## Fibonacci Numbers

### July 30, 2010

Here is the classic exponential algorithm, using recursion:

`(define (fib-r n)`

(cond ((zero? n) 0)

((< n 2) 1)

(else (+ (fib-r (- n 1)) (fib-r (- n 2))))))

And here is the classic linear algorithm, using iteration:

`(define (fib-i n)`

(let loop ((n n) (f-1 1) (f-2 0))

(if (zero? n) f-2

(loop (- n 1) (+ f-1 f-2) f-1))))

The logarithmic algorithm requires a powering function on matrices. We use the `matrix`

datatype from the Standard Prelude and matrix multiplication from an earlier exercise to write this function that multiplies the matrix *m* by itself *n* times:

`(define (matrix-power m n)`

(cond ((= n 1) m)

((even? n)

(matrix-power

(matrix-multiply m m)

(/ n 2)))

(else (matrix-multiply m

(matrix-power

(matrix-multiply m m)

(/ (- n 1) 2))))))

Then the logarithmic-time fibonacci calculation is simple:

`(define (fib-m n)`

(if (zero? n) 0

(matrix-ref (matrix-power #(#(1 1) #(1 0)) n) 1 0)))

Here are some timings:

`> (time (display (fib-r 25)) (newline))`

75025

cpu time: 10 real time: 75 gc time: 0

> (time (display (fib-i 25000)) (newline))

2195438355...

cpu time: 80 real time: 518 gc time: 50

> (time (display (fib-m 25000)) (newline))

2195438355...

cpu time: 0 real time: 6 gc time: 0

Wow! You can run the program at http://programmingpraxis.codepad.org/YpIgShGQ.

[…] Praxis – Fibonacci Numbers By Remco Niemeijer In today’s Programming Praxis we have to provide three different methods of calculating the ever-popular […]

My Haskell solution (see http://bonsaicode.wordpress.com/2010/07/30/programming-praxis-fibonacci-numbers/ for a version with comments):

I cheated a bit to get the logic of my matrix_mul and matrix_pow right, looking at Remco’s very clean answer and some other sources (I haven’t had coffee yet today…)

Here’s an inelegant Python implementation; apologies for the ugly matrix_mul definition.

…and also apologies about overindenting the second line of matrix_mul. It didn’t look right in the comment box, but I should have left it alone.

I really appreciate your excellent blog. Please keep up the good work!

Here is a logarithmic version — but using base 3 instead of base 2.

Oops, left off the link to codepad.org.

Alternative (and, admittedly, slightly hacky, as evidenced by the warnings you get if you don’t specify -fno-warn-missing-methods and -fno-warn-orphans) Haskell solution for the logarithmic version, based on the fact that the default power operator is already logarithmic:

An alternate scheme implementation with minor bit diddling.

And since the m[0,0] = m[1,1]+m[1,0]…

That will teach me to proofread.

Err!!! delete that backslash. Praxis needs a way for responders to edit their mistakes!

please give also solution in c langauge pleaseeeeeeeee.

After writing this exercise, I came across Dijkstra’s paper describing a set of recurrence equations that calculate the

nth fibonacci number. His method is orthogonal to the matrix method described above, but more convenient for computation. Note that Dijkstra starts the sequence differently; where we sayF_{0}=0, Dijkstra saysF_{0}=1. Here’s the code:`(define (fib n)`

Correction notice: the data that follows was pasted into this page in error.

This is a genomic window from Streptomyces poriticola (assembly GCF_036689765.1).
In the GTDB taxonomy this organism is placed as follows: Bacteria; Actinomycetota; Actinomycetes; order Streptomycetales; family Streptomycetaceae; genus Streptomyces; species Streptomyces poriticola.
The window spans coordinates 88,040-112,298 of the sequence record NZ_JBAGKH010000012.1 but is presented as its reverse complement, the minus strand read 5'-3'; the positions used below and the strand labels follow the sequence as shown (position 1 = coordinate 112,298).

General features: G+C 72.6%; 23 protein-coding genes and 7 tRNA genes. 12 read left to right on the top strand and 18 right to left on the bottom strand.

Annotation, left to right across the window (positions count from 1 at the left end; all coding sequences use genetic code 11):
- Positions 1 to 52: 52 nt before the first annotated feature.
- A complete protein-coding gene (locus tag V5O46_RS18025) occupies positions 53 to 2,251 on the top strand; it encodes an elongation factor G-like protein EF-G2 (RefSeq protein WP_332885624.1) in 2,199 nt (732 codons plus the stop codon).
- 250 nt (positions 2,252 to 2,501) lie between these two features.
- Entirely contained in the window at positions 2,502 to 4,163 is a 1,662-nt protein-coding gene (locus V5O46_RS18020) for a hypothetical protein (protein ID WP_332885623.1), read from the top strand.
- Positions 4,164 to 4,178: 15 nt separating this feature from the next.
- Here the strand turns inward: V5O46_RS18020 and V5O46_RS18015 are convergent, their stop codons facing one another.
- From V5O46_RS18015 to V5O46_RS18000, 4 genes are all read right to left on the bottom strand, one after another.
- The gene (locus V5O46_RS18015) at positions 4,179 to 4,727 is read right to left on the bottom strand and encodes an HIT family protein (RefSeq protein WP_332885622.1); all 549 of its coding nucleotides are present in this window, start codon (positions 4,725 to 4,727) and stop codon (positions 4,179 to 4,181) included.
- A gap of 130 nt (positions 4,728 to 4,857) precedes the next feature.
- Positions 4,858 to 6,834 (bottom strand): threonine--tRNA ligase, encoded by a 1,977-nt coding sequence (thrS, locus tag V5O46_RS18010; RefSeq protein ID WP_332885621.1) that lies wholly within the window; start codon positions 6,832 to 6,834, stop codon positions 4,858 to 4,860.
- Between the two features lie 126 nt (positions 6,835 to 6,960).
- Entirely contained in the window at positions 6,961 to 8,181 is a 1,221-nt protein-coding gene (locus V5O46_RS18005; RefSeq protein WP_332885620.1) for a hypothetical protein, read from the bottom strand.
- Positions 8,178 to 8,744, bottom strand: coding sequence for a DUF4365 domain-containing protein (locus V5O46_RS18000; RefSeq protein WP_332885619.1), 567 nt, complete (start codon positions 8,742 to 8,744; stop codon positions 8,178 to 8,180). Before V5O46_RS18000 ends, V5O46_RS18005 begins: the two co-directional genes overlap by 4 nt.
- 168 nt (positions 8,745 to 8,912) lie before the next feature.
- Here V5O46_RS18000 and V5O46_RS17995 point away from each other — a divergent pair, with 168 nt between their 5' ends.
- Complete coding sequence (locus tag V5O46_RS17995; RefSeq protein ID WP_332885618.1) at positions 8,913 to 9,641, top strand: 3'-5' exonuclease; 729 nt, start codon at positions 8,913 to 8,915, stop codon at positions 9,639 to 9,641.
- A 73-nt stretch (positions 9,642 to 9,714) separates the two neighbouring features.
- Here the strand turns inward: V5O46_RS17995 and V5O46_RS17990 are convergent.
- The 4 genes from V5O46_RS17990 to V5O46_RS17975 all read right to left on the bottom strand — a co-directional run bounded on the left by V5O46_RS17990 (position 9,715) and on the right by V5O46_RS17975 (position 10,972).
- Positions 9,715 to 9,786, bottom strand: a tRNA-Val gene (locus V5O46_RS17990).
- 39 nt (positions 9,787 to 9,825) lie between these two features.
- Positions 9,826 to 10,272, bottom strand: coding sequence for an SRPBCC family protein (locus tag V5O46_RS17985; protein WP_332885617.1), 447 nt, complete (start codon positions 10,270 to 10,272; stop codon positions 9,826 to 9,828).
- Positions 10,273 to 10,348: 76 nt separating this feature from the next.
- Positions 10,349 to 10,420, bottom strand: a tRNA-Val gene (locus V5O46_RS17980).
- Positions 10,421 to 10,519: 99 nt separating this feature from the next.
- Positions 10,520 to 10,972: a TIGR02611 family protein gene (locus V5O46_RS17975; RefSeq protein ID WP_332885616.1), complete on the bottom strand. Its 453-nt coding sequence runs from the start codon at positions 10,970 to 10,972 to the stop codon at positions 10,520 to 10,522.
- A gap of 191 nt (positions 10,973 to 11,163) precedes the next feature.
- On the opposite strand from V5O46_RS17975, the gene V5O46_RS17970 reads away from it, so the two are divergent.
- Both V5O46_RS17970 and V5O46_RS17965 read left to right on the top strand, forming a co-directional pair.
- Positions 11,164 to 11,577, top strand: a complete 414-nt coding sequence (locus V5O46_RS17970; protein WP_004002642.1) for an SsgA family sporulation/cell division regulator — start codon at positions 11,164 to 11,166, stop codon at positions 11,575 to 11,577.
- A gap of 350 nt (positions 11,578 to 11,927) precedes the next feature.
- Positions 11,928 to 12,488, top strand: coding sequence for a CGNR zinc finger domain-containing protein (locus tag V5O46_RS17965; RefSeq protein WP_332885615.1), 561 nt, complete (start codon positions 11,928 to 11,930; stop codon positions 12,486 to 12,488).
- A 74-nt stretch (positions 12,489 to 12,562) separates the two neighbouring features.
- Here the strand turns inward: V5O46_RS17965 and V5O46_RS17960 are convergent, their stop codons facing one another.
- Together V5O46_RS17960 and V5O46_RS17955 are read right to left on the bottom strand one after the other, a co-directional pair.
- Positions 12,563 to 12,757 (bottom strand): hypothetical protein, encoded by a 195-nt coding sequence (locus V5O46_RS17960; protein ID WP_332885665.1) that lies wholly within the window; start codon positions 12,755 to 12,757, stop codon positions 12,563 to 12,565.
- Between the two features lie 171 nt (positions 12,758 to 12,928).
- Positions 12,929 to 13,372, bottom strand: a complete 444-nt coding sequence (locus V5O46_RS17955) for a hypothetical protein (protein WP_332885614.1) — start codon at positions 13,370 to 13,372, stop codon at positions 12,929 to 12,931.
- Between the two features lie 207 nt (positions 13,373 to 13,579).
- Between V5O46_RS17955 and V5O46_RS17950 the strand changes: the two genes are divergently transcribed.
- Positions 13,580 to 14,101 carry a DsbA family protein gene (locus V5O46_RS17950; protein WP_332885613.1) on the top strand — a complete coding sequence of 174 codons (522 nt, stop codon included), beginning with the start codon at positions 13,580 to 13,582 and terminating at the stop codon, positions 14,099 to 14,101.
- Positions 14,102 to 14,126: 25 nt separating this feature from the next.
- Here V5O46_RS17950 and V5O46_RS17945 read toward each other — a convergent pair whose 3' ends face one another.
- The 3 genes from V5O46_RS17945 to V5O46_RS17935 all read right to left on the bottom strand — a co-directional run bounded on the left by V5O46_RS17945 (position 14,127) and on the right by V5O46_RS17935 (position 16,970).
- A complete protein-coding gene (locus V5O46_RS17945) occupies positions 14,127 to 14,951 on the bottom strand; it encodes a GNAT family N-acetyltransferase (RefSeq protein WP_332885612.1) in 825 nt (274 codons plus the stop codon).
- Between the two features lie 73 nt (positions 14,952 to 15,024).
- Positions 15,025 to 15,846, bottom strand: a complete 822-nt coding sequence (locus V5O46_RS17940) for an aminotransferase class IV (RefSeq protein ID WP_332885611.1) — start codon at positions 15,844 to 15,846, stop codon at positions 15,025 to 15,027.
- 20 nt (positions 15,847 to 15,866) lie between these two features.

(define (square x) (* x x))

(cond ((zero? n) 0) ((or (= n 1) (= n 2)) 1)

((even? n) (let* ((n2 (quotient n 2)) (n2-1 (- n2 1)))

(* (fib n2) (+ (* 2 (fib n2-1)) (fib n2)))))

(else (let* ((n2-1 (quotient n 2)) (n2 (+ n2-1 1)))

(+ (square (fib n2-1)) (square (fib n2)))))))

I’ve seen difference equations (e.g., fibonacci) expressed as matrices before, but this was the first time I’ve seen the concepts of logarithmic-time exponentiation, matrices, and difference equations all in one problem. This was a genuinely entertaining exercise; thanks for posting.

Since the core of this problem was essentially finding a O(log(n)) algorithm for matrix multiplication, I also wrote a O(1) solution based upon diagonalization. Looks like it works, but for very large values, it may suffer from accuracy issues due to the use of inexact numbers.

[ I fixed the formatting. In the future, look at the code formatting how-to for instructions. Thanks for your kind words, and for an interesting variation on the problem. — PP ]

public void fibonacci(int firstTerm, int secTerm)

{

if (nextTerm == 75025) return;

nextTerm = firstTerm + secTerm;

System.out.println(counter+”. “+nextTerm);

fibonacci(secTerm, nextTerm);

}

Goes to 25th term, based on firstTerm = 0 and secTerm = 1.

Gil Martinez, I think your O(1) approximation is about as honest as the “O(log n)” algorithm we see here. It’s actually impossible to achieve O(log n) time for calculating arbitrarily large Fibonacci numbers: to represent fib(n) requires O(log(fib(n))) bits. But as shown at this site, fib(n)=round(φn / √5), which is Θ(φn), so we need Θ(log(φn))=Θ(n) bits, which we can’t possibly produce in O(log n) time. What I don’t know is whether the naive algorithm is actually O(n) or O(n log n).

Those were all supposed to be φ^n. Not sure where that went screwy.

I missed something more important: The PDPFib function is defined using (expt eig1 n). I don’t see how that function can possibly be O(1), even assuming that addition, subtraction, multiplication and division are.